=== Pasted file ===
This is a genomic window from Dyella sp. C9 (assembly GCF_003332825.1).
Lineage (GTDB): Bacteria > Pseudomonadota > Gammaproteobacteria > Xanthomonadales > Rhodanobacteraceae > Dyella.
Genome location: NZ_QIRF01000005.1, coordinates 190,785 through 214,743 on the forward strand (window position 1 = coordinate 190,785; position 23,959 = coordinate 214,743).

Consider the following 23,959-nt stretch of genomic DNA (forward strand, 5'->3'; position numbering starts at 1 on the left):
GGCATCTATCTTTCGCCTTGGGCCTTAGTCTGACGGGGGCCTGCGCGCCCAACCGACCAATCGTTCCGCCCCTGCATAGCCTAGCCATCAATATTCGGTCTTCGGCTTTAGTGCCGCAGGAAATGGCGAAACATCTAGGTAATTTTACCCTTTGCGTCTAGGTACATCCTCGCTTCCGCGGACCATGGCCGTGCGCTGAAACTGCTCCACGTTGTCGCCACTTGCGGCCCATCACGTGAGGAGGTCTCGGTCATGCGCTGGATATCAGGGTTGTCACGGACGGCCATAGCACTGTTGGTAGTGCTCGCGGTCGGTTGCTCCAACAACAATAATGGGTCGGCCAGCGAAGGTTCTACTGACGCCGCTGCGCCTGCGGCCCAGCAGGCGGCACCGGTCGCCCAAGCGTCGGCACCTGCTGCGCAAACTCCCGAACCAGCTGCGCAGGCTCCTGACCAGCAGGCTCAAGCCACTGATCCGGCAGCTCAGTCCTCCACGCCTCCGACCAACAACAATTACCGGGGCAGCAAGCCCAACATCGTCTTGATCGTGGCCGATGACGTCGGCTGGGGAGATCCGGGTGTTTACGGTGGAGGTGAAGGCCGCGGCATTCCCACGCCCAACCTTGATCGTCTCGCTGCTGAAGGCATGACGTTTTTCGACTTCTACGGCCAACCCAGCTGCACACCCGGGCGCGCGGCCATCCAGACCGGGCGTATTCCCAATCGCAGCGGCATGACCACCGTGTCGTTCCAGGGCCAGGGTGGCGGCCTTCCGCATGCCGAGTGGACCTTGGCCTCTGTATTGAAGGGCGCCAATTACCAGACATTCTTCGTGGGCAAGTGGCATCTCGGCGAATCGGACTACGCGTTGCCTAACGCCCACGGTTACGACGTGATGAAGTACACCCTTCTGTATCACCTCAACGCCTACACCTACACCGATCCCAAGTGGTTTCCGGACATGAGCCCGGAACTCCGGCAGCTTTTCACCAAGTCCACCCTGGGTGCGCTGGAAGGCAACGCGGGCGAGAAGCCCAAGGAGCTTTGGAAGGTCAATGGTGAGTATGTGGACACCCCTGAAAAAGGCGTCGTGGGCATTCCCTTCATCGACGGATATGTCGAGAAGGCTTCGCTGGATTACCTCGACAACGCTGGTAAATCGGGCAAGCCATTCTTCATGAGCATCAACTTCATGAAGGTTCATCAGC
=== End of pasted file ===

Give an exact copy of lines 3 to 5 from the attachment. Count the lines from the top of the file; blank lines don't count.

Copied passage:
Genome location: NZ_QIRF01000005.1, coordinates 190,785 through 214,743 on the forward strand (window position 1 = coordinate 190,785; position 23,959 = coordinate 214,743).

Consider the following 23,959-nt stretch of genomic DNA (forward strand, 5'->3'; position numbering starts at 1 on the left):
GGCATCTATCTTTCGCCTTGGGCCTTAGTCTGACGGGGGCCTGCGCGCCCAACCGACCAATCGTTCCGCCCCTGCATAGCCTAGCCATCAATATTCGGTCTTCGGCTTTAGTGCCGCAGGAAATGGCGAAACATCTAGGTAATTTTACCCTTTGCGTCTAGGTACATCCTCGCTTCCGCGGACCATGGCCGTGCGCTGAAACTGCTCCACGTTGTCGCCACTTGCGGCCCATCACGTGAGGAGGTCTCGGTCATGCGCTGGATATCAGGGTTGTCACGGACGGCCATAGCACTGTTGGTAGTGCTCGCGGTCGGTTGCTCCAACAACAATAATGGGTCGGCCAGCGAAGGTTCTACTGACGCCGCTGCGCCTGCGGCCCAGCAGGCGGCACCGGTCGCCCAAGCGTCGGCACCTGCTGCGCAAACTCCCGAACCAGCTGCGCAGGCTCCTGACCAGCAGGCTCAAGCCACTGATCCGGCAGCTCAGTCCTCCACGCCTCCGACCAACAACAATTACCGGGGCAGCAAGCCCAACATCGTCTTGATCGTGGCCGATGACGTCGGCTGGGGAGATCCGGGTGTTTACGGTGGAGGTGAAGGCCGCGGCATTCCCACGCCCAACCTTGATCGTCTCGCTGCTGAAGGCATGACGTTTTTCGACTTCTACGGCCAACCCAGCTGCACACCCGGGCGCGCGGCCATCCAGACCGGGCGTATTCCCAATCGCAGCGGCATGACCACCGTGTCGTTCCAGGGCCAGGGTGGCGGCCTTCCGCATGCCGAGTGGACCTTGGCCTCTGTATTGAAGGGCGCCAATTACCAGACATTCTTCGTGGGCAAGTGGCATCTCGGCGAATCGGACTACGCGTTGCCTAACGCCCACGGTTACGACGTGATGAAGTACACCCTTCTGTATCACCTCAACGCCTACACCTACACCGATCCCAAGTGGTTTCCGGACATGAGCCCGGAACTCCGGCAGCTTTTCACCAAGTCCACCCTGGGTGCGCTGGAAGGCAACGCGGGCGAGAAGCCCAAGGAGCTTTGGAAGGTCAATGGTGAGTATGTGGACACCCCTGAAAAAGGCGTCGTGGGCATTCCCTTCATCGACGGATATGTCGAGAAGGCTTCGCTGGATTACCTCGACAACGCTGGTAAATCGGGCAAGCCATTCTTCATGAGCATCAACTTCATGAAGGTTCATCAGC